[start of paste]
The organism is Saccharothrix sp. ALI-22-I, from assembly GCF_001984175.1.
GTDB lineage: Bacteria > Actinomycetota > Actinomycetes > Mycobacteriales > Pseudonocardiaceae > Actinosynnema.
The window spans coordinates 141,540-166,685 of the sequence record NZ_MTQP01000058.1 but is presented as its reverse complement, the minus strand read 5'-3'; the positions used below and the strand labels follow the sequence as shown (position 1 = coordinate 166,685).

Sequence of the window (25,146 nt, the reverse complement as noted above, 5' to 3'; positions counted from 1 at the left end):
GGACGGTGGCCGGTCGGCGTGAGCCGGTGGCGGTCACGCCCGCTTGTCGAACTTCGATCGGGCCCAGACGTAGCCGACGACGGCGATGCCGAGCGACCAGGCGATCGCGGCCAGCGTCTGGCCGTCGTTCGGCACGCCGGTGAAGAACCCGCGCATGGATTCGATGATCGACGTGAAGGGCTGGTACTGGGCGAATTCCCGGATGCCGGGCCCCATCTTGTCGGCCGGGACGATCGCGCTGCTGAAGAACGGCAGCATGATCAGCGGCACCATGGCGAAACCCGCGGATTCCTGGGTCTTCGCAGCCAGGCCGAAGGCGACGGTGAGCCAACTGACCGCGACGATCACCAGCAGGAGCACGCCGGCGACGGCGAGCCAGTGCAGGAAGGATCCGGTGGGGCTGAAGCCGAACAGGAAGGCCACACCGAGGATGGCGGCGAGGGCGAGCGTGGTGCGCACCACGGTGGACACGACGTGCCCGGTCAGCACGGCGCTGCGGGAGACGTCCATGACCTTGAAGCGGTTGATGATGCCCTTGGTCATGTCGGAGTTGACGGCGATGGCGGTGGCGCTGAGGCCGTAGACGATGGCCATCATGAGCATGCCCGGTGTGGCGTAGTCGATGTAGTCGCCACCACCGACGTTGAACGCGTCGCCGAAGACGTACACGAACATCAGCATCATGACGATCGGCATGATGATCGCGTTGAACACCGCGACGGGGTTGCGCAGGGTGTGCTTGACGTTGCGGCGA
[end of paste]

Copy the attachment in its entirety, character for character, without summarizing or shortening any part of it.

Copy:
The organism is Saccharothrix sp. ALI-22-I, from assembly GCF_001984175.1.
GTDB lineage: Bacteria > Actinomycetota > Actinomycetes > Mycobacteriales > Pseudonocardiaceae > Actinosynnema.
The window spans coordinates 141,540-166,685 of the sequence record NZ_MTQP01000058.1 but is presented as its reverse complement, the minus strand read 5'-3'; the positions used below and the strand labels follow the sequence as shown (position 1 = coordinate 166,685).

Sequence of the window (25,146 nt, the reverse complement as noted above, 5' to 3'; positions counted from 1 at the left end):
GGACGGTGGCCGGTCGGCGTGAGCCGGTGGCGGTCACGCCCGCTTGTCGAACTTCGATCGGGCCCAGACGTAGCCGACGACGGCGATGCCGAGCGACCAGGCGATCGCGGCCAGCGTCTGGCCGTCGTTCGGCACGCCGGTGAAGAACCCGCGCATGGATTCGATGATCGACGTGAAGGGCTGGTACTGGGCGAATTCCCGGATGCCGGGCCCCATCTTGTCGGCCGGGACGATCGCGCTGCTGAAGAACGGCAGCATGATCAGCGGCACCATGGCGAAACCCGCGGATTCCTGGGTCTTCGCAGCCAGGCCGAAGGCGACGGTGAGCCAACTGACCGCGACGATCACCAGCAGGAGCACGCCGGCGACGGCGAGCCAGTGCAGGAAGGATCCGGTGGGGCTGAAGCCGAACAGGAAGGCCACACCGAGGATGGCGGCGAGGGCGAGCGTGGTGCGCACCACGGTGGACACGACGTGCCCGGTCAGCACGGCGCTGCGGGAGACGTCCATGACCTTGAAGCGGTTGATGATGCCCTTGGTCATGTCGGAGTTGACGGCGATGGCGGTGGCGCTGAGGCCGTAGACGATGGCCATCATGAGCATGCCCGGTGTGGCGTAGTCGATGTAGTCGCCACCACCGACGTTGAACGCGTCGCCGAAGACGTACACGAACATCAGCATCATGACGATCGGCATGATGATCGCGTTGAACACCGCGACGGGGTTGCGCAGGGTGTGCTTGACGTTGCGGCGA